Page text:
The network should be designed to avoid multiple encode, compress, decompress and decode cycles. There may be cases where multiple voice processing steps cannot be avoided and distortion will be encountered.
We have all become accustomed to telephone service that is very reliable. VoIP is a relatively new technology and cannot provide the same level of reliability
Computers and computer networks have a history of reliability problems. For a variety of reasons, it is not uncommon to have a local network or wide area network to experience service interruptions. Even minor interruptions can cause telephone calls to be disconnected.
5.8 Security Issues
It is important that the network maintain a high level of security to protect it from hackers and virus. This is important for the IP telephone system as well as for your data network.
It is not likely that a virus will attack the telephone system but a virus could generate a great deal of traffic on the network, which would cause poor voice quality.
Hackers may try to access the telephone system to make telephone calls or to listen to telephone calls.
For these reasons, the IP ports of the telephone system should never be connected to the DMZ of the router. That would bypass the firewall and allow the outside world to access the telephone system IP port.
5.9 Be Aware of Configuration Limits
Do not install more equipment than the system is capable of supporting.
The following is a discussion of the requirements, recommendations and items listed above.
IP telephony is different than traditional telephony; different technology, different requirements and sometimes different results in a given situation. Using IP telephony, or VoIP, means adding telephone call traffic to your data network, combining the signals. This is referred to as convergence
For the successful implementation of VoIP, it is important to understand the issues (both positive and negative) that impact a VoIP network.
There are many factors influencing voice quality on an IP network (any one of which can degrade voice quality). There is no single thing that can be done to ensure good quality. For example, increasing the speed on the LAN will provide more bandwidth but it does not address how packets will be handled when congestion occurs.
6.1 Voice Networks and Data Networks are different
The objective of convergence is to move voice signals from the telephone network to a data (IP based) network. There are huge differences in these two networks, physically different, different modes of operation and different philosophy.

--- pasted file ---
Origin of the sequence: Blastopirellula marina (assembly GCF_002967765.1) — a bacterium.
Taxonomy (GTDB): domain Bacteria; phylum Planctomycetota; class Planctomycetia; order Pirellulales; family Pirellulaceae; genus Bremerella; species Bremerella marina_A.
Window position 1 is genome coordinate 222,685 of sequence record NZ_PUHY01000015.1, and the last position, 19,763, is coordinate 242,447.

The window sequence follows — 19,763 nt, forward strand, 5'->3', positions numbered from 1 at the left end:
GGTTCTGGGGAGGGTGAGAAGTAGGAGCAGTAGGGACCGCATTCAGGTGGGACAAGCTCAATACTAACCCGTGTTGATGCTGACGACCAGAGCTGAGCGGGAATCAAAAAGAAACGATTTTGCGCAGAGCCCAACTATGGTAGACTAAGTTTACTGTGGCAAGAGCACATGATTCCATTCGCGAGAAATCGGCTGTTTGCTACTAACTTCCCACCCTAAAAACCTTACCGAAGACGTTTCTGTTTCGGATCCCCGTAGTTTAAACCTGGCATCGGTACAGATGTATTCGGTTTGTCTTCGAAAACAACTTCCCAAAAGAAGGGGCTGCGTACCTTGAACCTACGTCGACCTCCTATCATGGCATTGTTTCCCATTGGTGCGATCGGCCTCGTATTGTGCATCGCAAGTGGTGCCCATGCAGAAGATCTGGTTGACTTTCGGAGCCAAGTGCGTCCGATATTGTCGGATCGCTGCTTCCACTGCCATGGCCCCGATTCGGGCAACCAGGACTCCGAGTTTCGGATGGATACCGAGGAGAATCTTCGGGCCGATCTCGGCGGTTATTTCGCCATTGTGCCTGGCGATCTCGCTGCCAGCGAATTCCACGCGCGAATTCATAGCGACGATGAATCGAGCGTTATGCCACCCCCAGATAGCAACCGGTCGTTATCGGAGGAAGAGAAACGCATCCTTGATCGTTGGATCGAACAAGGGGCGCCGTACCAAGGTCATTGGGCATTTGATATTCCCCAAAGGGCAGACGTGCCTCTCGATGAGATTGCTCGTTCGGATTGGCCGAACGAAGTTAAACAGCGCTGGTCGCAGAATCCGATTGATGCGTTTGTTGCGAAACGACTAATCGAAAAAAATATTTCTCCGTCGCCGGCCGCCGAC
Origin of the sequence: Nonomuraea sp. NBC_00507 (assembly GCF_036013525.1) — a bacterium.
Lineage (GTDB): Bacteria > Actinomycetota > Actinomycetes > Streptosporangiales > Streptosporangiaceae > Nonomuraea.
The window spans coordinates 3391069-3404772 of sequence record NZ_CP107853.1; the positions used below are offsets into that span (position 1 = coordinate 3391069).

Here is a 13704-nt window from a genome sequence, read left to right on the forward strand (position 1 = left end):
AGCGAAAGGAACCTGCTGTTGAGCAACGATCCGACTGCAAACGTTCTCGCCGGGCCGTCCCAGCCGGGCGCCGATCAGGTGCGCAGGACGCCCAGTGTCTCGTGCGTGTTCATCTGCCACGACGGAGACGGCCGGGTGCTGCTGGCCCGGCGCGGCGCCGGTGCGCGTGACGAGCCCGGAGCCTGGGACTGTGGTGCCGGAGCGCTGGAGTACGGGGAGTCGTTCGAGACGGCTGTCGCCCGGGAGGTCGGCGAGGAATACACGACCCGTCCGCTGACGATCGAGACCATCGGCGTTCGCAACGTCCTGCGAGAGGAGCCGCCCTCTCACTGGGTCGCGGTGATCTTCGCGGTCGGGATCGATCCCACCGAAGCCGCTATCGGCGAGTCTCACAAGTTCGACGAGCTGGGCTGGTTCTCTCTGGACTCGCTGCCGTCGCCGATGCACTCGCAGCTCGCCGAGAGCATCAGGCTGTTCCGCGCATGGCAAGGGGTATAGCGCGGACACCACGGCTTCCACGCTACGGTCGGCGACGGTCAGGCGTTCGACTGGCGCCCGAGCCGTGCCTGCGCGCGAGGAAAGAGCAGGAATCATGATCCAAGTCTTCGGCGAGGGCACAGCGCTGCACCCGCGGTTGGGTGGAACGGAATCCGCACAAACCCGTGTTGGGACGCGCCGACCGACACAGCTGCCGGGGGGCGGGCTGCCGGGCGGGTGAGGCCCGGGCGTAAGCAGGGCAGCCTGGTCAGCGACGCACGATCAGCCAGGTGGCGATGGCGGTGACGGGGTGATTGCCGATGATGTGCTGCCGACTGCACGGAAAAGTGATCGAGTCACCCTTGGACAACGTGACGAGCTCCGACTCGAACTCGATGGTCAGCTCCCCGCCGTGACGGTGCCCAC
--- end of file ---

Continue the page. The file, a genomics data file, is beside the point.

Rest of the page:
The Telephone Network
6.2 Voice and Data Have Different Packet Handling Requirements
Voice data packets will require special handling to ensure the service quality meets user expectations.
The philosophy of data and voice packet transmission is very different.
Not time sensitive. Tolerates delay (usually)
Cannot tolerate loss of one packet or even one bit. Requires reliable transmission. Packet retransmitted if not acknowledged. Retransmitted messages add to data traffic.
Data transmission is random and bursty. It is Unpredictable.
Data packet size varies from very small to very large.
Data transmission is asymmetrical, not the same in both directions.
Time sensitive. Requires timely delivery of packets.
Can tolerate occasional packet loss. The ear cannot detect a single lost packet. Some Codecs able to compensate for lost packets.
Regular transmission Consistent time interval for transmission of each packet.
Each packet is the same size. Constant flow at given intervals. It is predictable.
Voice transmission is symmetrical, the same in both directions
6.3 Voice and Data Packets Are Handled Differently
Different protocols are used for the transporting voice and data packets
Network protocol for data packets
Congestion is not listed above but it causes these conditions. Congestion is a concept and cannot be directly measured which may be why it is not discussed in technical papers about VoIP issues.
Congestion is usually thought of as heavy traffic or heavy usage. This kind of traffic can be addressed by adding bandwidth to the network. However, all network problems are NOT be solved by throwing bandwidth at them.